A lot of my family know Lakota, but primarily — at least how I would hear it — it was just used in words. You’re talking about a dog, you say “sunka”. It wasn’t really used beyond that. So for me, a lot of it was self taught for quite a long time through cassette tapes, until later on when access to language speakers became more readily available because of the internet. 

Our worldviews, philosophies, cultural perspective and so much more is tied into the language. Much of our language isn’t a direct translation from, say, English to Lakota. We’re talking about an entirely different philosophical worldview that, in many cases, is absolutely opposed to a Western Euro worldview. More than just language, it became a true sense of cultural awareness and identity and that became pretty profound, pretty powerful. That seeps into every aspect of your life.

Stevenson Warrior: That happened for me when my mom first asked me to go to a sweat. I was fresh into the world of motherhood and really wanted to provide that sense of identity for my kids. I didn't get to grow up that way. My mom didn't get to grow up that way.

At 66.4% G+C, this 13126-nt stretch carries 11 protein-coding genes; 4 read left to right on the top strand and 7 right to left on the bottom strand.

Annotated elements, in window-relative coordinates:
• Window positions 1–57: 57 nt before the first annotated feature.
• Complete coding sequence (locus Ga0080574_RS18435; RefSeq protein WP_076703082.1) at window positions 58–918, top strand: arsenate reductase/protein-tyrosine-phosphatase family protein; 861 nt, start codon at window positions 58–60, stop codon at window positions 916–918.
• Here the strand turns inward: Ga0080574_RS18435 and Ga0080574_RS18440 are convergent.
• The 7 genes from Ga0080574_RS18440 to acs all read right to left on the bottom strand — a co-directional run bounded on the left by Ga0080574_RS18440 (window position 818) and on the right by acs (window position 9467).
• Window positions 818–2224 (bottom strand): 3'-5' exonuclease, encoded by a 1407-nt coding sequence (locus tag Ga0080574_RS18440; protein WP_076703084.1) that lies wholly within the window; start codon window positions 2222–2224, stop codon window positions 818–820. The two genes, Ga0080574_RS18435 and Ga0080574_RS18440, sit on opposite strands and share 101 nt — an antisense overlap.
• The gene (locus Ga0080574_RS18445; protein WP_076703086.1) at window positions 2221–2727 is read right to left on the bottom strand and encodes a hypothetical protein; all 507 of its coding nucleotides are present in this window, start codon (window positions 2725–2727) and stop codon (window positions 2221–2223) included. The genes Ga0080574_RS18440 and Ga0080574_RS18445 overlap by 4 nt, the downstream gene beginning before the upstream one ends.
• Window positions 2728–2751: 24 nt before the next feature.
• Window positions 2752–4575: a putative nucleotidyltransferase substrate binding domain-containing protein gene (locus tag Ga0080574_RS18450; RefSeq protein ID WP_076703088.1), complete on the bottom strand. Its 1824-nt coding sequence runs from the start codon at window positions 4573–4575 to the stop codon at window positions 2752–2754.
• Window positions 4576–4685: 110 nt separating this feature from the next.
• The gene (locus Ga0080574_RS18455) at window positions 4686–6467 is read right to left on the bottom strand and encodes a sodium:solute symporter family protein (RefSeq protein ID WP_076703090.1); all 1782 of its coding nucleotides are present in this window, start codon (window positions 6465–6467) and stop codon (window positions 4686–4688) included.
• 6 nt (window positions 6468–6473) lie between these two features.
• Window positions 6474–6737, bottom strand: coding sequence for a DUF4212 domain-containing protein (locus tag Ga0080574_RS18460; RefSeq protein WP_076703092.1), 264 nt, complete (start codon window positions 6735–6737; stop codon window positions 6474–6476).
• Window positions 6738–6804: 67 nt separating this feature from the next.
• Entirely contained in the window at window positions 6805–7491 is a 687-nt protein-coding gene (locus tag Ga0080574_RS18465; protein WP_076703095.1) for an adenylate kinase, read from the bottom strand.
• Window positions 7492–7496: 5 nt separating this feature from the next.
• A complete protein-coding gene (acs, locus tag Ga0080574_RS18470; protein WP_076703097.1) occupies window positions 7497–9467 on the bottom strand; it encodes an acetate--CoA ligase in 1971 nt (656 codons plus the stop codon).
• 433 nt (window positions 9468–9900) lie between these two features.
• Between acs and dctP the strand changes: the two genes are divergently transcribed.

We’d been invited to sweat lodge at Daybreak Star. My mom knew that was something I was looking forward to, and she invited me to go with her. My oldest daughter came with me. She didn’t go in the lodge, but she was there, and so from her infancy, we’ve been able to do that. I just feel like it's so beautiful that my kids are able to [be around our culture]. I'm a third generation boarding school survivor, so that means my kids are the first generation, in our family anyway, to be able to grow up with our culture post-boarding school.

Coté: [With land reclamation specifically], it was hearing more conversations, hearing people talking about it, seeing it on the news. It's not something that impacts my community the same way because we are in our traditional homelands, on the west coast of Vancouver Island.

The door's always open to having autonomy over our lands that were removed during colonization, but the conversations are different from when we’re talking about the many, many tribes that were removed off their traditional territories and placed on small reservations where they barely survived, never mind thrive. So then the reclamation means being able to subsist on those lands, practice ceremonies that are sacred to those specific lands, revitalizing those relationships to those lands.

Portrait of Lacey Stevenson Warrior